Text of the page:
Tz'u Hsi, Tsu Hsi, Tse Hsi,
or Cixi all: tso͝o shē [key]
, 1834–1908, dowager empress of China (1861–1908) and regent (1861–73, 1874–89, 1898–1908). Her failure to realize the gravity of the foreign threat to China kept her from wholeheartedly supporting modernization, thus driving reformers into opposition to the Ch'ing
dynasty. Taken to the Forbidden City in 1852, she was a consort of Emperor Hsien Feng (d. 1861) and bore his successor, T'ung Chih. On her child's death (1875) she named her infant nephew Kuang-hsu
to the throne, although he was not in the direct line of succession. In 1898 she resumed the regency after Kuang-hsu attempted to institute political reforms against her wishes, and thereafter she ruled directly. She resisted foreign encroachment by encouraging the unsuccessful Boxer Uprising
(1898–1900). In her last years Tz'u Hsi abandoned her conservatism to some extent and consented to several modernizing measures; schools were established, the traditional civil service examinations were discontinued, the army was reorganized by Yüan Shih-kai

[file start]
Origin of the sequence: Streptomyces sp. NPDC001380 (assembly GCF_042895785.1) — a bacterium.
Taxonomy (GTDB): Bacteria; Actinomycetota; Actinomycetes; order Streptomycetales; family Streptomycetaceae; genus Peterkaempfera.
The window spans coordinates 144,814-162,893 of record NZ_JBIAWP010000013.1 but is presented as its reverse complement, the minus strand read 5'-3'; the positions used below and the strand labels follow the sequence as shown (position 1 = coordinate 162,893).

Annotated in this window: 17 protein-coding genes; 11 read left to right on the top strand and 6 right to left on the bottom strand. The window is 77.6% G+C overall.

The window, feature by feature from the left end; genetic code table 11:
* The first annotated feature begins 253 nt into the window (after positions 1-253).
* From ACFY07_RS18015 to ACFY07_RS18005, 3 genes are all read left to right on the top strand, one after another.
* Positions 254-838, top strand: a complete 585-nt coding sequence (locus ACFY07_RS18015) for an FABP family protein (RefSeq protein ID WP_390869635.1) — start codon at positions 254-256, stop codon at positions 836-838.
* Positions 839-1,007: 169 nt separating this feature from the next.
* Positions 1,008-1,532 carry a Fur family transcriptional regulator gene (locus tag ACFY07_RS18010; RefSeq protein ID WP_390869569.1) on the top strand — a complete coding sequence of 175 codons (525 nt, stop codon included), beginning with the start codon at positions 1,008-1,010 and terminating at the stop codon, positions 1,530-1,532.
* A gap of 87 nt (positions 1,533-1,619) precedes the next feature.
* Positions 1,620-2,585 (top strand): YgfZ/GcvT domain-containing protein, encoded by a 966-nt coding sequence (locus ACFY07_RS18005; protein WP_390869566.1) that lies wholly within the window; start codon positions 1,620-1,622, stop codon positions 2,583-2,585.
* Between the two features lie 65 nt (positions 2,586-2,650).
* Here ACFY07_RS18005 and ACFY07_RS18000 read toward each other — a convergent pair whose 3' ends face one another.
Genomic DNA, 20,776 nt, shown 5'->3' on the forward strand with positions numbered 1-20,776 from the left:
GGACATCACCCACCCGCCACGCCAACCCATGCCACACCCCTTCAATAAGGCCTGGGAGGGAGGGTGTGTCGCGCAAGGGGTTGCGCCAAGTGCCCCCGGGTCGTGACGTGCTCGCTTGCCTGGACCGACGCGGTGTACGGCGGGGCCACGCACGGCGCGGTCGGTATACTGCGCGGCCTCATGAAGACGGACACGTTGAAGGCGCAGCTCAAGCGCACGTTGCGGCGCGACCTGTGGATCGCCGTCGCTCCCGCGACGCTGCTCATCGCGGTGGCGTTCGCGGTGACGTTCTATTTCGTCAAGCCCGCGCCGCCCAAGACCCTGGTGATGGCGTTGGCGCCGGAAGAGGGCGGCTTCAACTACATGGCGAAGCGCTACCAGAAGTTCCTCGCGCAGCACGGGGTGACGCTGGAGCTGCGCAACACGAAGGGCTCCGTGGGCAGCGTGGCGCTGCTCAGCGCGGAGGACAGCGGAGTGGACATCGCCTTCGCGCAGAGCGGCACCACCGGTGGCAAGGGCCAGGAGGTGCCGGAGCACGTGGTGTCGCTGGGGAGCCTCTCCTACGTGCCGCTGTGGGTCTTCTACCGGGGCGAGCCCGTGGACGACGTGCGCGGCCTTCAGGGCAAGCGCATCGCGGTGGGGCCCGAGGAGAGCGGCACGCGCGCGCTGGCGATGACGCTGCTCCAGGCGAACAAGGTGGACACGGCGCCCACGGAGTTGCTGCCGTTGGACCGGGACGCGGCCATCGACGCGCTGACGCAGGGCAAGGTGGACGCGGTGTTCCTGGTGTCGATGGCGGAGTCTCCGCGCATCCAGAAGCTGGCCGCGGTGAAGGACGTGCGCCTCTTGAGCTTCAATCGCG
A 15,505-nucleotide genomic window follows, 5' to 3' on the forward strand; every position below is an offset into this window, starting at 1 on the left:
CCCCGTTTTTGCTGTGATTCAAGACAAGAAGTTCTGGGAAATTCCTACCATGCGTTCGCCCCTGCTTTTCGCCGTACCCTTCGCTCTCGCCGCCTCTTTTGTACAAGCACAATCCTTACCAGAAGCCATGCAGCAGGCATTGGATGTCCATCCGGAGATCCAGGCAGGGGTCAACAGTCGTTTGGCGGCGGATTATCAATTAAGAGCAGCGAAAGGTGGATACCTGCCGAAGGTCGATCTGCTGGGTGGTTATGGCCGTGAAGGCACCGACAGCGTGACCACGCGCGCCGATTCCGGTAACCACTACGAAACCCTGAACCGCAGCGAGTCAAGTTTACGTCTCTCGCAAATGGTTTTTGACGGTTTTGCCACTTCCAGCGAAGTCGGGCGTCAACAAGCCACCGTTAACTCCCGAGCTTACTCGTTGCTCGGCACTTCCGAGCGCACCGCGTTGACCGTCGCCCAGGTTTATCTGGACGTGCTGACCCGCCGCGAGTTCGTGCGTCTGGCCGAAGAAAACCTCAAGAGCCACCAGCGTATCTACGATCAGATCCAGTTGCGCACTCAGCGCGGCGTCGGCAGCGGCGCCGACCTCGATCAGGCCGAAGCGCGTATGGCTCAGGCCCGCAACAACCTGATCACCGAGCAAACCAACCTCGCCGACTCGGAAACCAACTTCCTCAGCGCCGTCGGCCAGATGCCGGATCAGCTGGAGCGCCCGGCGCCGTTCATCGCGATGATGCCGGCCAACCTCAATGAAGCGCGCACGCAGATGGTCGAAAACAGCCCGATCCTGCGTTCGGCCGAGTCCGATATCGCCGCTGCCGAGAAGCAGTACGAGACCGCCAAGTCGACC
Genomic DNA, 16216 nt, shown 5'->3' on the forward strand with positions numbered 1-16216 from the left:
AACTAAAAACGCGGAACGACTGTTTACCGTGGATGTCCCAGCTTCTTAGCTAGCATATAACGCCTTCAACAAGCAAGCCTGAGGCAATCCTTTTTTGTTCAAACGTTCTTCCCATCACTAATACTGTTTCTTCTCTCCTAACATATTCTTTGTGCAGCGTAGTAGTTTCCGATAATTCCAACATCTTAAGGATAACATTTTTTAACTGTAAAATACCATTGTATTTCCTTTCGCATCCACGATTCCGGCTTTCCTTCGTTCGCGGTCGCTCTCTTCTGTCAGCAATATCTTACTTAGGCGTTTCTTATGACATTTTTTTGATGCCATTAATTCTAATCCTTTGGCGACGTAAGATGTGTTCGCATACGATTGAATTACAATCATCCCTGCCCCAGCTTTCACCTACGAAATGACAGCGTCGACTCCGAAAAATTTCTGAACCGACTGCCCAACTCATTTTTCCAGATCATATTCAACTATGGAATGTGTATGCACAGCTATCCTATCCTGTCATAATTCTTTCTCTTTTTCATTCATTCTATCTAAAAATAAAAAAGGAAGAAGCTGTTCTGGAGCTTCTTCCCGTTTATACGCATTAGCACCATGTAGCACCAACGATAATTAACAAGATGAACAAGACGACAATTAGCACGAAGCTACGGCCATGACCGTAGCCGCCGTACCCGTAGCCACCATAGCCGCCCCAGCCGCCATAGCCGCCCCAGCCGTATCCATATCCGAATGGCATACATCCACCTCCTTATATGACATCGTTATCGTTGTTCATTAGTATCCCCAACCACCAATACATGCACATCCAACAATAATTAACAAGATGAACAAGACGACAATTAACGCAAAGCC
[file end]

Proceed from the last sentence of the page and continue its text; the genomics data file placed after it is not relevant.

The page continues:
, railroad building was encouraged, and opium cultivation was suppressed. Her last official act was the appointment of Pu Yi, a remote claimant, as emperor.
See biographies by Princess Der Ling (1929), C. Haldane (1965), M. Warner (1972), and J. Chang (2013).
The Columbia Electronic Encyclopedia, 6th ed. Copyright © 2012, Columbia University Press. All rights reserved.
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